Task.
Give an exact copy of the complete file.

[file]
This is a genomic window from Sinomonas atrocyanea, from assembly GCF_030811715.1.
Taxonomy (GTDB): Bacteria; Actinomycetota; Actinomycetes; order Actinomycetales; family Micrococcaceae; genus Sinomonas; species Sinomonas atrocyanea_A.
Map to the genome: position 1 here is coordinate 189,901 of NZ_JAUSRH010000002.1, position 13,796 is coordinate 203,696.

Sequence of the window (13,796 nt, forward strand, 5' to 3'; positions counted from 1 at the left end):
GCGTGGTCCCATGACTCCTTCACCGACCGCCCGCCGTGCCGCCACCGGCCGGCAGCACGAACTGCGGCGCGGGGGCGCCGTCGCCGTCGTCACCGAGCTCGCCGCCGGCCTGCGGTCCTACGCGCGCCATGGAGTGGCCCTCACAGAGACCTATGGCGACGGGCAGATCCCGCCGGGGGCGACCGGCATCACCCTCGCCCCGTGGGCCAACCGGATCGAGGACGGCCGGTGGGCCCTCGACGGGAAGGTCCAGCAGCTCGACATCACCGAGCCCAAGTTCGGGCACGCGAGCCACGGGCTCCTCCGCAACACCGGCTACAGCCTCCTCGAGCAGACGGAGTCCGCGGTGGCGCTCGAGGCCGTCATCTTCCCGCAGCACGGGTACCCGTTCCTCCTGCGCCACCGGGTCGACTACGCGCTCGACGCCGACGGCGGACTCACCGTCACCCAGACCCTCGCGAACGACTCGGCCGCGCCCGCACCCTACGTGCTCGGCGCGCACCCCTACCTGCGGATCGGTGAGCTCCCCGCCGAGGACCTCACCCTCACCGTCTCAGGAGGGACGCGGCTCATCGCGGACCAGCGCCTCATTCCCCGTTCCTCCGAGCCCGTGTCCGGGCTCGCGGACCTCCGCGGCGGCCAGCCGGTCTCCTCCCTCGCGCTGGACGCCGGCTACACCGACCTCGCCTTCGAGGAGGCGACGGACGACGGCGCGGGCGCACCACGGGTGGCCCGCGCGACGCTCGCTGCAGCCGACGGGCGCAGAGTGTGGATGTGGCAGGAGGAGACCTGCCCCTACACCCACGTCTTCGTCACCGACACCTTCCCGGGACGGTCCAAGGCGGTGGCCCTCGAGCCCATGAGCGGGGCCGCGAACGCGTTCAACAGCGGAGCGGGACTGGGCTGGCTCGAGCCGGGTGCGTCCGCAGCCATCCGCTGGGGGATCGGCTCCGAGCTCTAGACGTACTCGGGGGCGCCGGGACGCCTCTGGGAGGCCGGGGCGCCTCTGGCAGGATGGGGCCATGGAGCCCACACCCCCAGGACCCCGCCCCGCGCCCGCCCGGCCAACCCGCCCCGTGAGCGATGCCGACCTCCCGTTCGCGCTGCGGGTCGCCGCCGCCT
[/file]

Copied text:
This is a genomic window from Sinomonas atrocyanea, from assembly GCF_030811715.1.
Taxonomy (GTDB): Bacteria; Actinomycetota; Actinomycetes; order Actinomycetales; family Micrococcaceae; genus Sinomonas; species Sinomonas atrocyanea_A.
Map to the genome: position 1 here is coordinate 189,901 of NZ_JAUSRH010000002.1, position 13,796 is coordinate 203,696.

Sequence of the window (13,796 nt, forward strand, 5' to 3'; positions counted from 1 at the left end):
GCGTGGTCCCATGACTCCTTCACCGACCGCCCGCCGTGCCGCCACCGGCCGGCAGCACGAACTGCGGCGCGGGGGCGCCGTCGCCGTCGTCACCGAGCTCGCCGCCGGCCTGCGGTCCTACGCGCGCCATGGAGTGGCCCTCACAGAGACCTATGGCGACGGGCAGATCCCGCCGGGGGCGACCGGCATCACCCTCGCCCCGTGGGCCAACCGGATCGAGGACGGCCGGTGGGCCCTCGACGGGAAGGTCCAGCAGCTCGACATCACCGAGCCCAAGTTCGGGCACGCGAGCCACGGGCTCCTCCGCAACACCGGCTACAGCCTCCTCGAGCAGACGGAGTCCGCGGTGGCGCTCGAGGCCGTCATCTTCCCGCAGCACGGGTACCCGTTCCTCCTGCGCCACCGGGTCGACTACGCGCTCGACGCCGACGGCGGACTCACCGTCACCCAGACCCTCGCGAACGACTCGGCCGCGCCCGCACCCTACGTGCTCGGCGCGCACCCCTACCTGCGGATCGGTGAGCTCCCCGCCGAGGACCTCACCCTCACCGTCTCAGGAGGGACGCGGCTCATCGCGGACCAGCGCCTCATTCCCCGTTCCTCCGAGCCCGTGTCCGGGCTCGCGGACCTCCGCGGCGGCCAGCCGGTCTCCTCCCTCGCGCTGGACGCCGGCTACACCGACCTCGCCTTCGAGGAGGCGACGGACGACGGCGCGGGCGCACCACGGGTGGCCCGCGCGACGCTCGCTGCAGCCGACGGGCGCAGAGTGTGGATGTGGCAGGAGGAGACCTGCCCCTACACCCACGTCTTCGTCACCGACACCTTCCCGGGACGGTCCAAGGCGGTGGCCCTCGAGCCCATGAGCGGGGCCGCGAACGCGTTCAACAGCGGAGCGGGACTGGGCTGGCTCGAGCCGGGTGCGTCCGCAGCCATCCGCTGGGGGATCGGCTCCGAGCTCTAGACGTACTCGGGGGCGCCGGGACGCCTCTGGGAGGCCGGGGCGCCTCTGGCAGGATGGGGCCATGGAGCCCACACCCCCAGGACCCCGCCCCGCGCCCGCCCGGCCAACCCGCCCCGTGAGCGATGCCGACCTCCCGTTCGCGCTGCGGGTCGCCGCCGCCT